The Week in Housing: Pending Home Sales, Interest Rates, Delinquency, and More
This week we cover the pending home sales release from the National Association of Realtors, new home sales, interest rates, and news on delinquency.
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Pending Home Sales Hit Skids
The National Association of Realtors (NAR) reported pending home sales plunged 11.6% in April. Year-over-year pending home sales are down 25.6% when the second home buyer credit was at its peak.
Lawrence Yun, chief economist for the Realtors, said a combination of rising gas prices, severe weather, and a weaker economy contributed to the significant drop in contract signings. The moth-over-month drop in April is important because at this time of the year, contract signings should be in full swing. I believe the higher gas prices had the biggest impact on the consumer. Just as people are starting to feel better about the economy, incomes are being sapped by higher fuel costs. Higher fuel costs can make people rethink their housing situation and commute times.
Record Low: New Home Sales
The Census Bureau reported new home sales stood at a seasonally adjusted annual rate of 323,000. This is 23.1% below April of 2010, but 7.3% above March 2011. This represents a record low for the month of April.
Unfortunately the Census Bureau has a 16.6% margin of error. Despite the margin of error new home sales are still in the doldrums. Builders are having a difficult time obtaining financing several years into the crisis. Many areas still have busted subdivisions and frankly there isn’t enough supply or confidence in the market to spur significant activity in the new home market.
Housing Starts Stall
The Census Bureau reported housing starts fell to an estimated 10.6% in April over March 2011 to a seasonally adjusted annual rate of 523,000. Year-over-year housing starts are an estimated 24% below April 2010 forecasting the worst year yet for home builders. Single family starts were down 5.1% in April over March. Building permits were also down. Permits stood at a seasonally adjusted annual rate of 551,000, down 4.1% from March 2011 and 12.8% below April 2010’s estimate of 623,000.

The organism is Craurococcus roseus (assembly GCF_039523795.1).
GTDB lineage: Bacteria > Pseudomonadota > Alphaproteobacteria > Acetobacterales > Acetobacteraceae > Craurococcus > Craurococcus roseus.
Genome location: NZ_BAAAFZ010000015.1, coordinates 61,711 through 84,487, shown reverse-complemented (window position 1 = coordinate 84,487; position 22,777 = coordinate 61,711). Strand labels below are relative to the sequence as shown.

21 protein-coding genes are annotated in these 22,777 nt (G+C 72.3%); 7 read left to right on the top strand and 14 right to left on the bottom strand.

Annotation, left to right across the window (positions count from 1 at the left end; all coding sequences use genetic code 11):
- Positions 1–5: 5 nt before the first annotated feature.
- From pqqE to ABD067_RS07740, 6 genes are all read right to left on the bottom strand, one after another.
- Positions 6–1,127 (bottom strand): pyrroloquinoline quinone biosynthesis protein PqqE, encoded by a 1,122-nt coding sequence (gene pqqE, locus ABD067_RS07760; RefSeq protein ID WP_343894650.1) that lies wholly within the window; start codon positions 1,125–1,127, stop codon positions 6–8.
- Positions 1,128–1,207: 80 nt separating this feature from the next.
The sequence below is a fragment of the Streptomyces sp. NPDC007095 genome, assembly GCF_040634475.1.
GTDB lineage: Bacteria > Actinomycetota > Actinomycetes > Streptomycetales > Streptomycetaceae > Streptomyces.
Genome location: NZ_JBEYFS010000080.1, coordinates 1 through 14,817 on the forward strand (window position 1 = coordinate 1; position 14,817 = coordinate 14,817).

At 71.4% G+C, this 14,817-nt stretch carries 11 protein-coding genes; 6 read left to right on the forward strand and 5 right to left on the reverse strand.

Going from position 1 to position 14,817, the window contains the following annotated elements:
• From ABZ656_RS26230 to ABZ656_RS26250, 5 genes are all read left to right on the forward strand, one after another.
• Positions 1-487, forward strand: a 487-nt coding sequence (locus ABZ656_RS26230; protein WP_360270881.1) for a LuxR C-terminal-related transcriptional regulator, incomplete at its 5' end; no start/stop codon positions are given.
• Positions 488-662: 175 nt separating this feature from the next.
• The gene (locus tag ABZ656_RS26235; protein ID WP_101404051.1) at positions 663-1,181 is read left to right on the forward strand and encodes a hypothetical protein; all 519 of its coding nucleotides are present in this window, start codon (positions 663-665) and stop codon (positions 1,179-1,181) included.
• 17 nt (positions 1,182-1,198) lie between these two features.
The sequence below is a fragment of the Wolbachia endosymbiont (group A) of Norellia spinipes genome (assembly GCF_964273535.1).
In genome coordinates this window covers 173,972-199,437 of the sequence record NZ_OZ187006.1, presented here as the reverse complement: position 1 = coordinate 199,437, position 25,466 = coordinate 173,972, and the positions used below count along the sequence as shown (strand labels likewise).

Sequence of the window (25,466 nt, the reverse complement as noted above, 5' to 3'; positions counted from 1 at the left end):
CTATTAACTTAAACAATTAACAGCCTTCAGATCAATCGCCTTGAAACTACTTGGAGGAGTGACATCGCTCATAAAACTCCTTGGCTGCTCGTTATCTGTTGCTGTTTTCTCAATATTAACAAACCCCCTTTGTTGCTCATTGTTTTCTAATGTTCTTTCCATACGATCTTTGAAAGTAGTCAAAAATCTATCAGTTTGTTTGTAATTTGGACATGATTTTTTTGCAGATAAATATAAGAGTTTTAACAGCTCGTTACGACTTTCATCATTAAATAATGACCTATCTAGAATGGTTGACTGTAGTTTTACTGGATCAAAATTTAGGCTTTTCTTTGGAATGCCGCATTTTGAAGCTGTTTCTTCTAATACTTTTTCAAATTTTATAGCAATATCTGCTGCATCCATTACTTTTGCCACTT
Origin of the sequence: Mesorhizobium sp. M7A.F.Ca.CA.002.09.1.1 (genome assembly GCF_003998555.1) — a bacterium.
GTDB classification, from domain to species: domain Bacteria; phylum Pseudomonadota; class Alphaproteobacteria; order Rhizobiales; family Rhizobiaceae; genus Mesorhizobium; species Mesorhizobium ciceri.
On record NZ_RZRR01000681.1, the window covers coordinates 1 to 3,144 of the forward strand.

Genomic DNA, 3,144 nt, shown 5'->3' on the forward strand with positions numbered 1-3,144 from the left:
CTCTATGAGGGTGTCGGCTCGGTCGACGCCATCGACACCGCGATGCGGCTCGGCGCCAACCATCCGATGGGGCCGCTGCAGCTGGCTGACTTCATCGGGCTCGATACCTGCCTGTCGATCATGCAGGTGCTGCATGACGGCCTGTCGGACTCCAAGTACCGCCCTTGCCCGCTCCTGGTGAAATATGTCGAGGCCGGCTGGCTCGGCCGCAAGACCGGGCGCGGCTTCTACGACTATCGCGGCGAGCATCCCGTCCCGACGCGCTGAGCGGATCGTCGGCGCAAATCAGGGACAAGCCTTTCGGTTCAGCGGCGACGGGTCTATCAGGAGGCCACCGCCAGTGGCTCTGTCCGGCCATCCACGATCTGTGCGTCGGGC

With housing starts and building permits creating new cyclical lows every month, supplies of existing homes both for purchase and rental will become constrained. We’ll see this first in the rental market as people foreclosing or short-selling will be forced to become tenants. This plus the migration away from an ownership society will be a boon for investors. With little new product hitting the market, the investment side should continue to be profitable from the yield perspective.
Interest Rates Soften Further
Interest rates continued to drift down for the week ending May 26th, 2011. According to Freddie Mac, the 30-year fixed rate fell to 3.60% from 3.61% the prior week. The 15-year fixed rate dropped to 3.78% from 3.80%. A year ago rates were at 4.84% and 4.21% respectively.
The leading index of economic indicators declined 0.3% in April. Housing data was weaker in April as well. Because of this, rates have continued the short term downward trend. When economic indicators improve, we’ll see rates rise commensurately.
Levels of serious delinquency are dropping rapidly forecasting a light at the end of the tunnel for the housing crisis. Seriously delinquency dropped from 5.47% year-over-year to 4.27% for the month ending March. Month-over-month delinquency is down from 4.44% in February, 2011.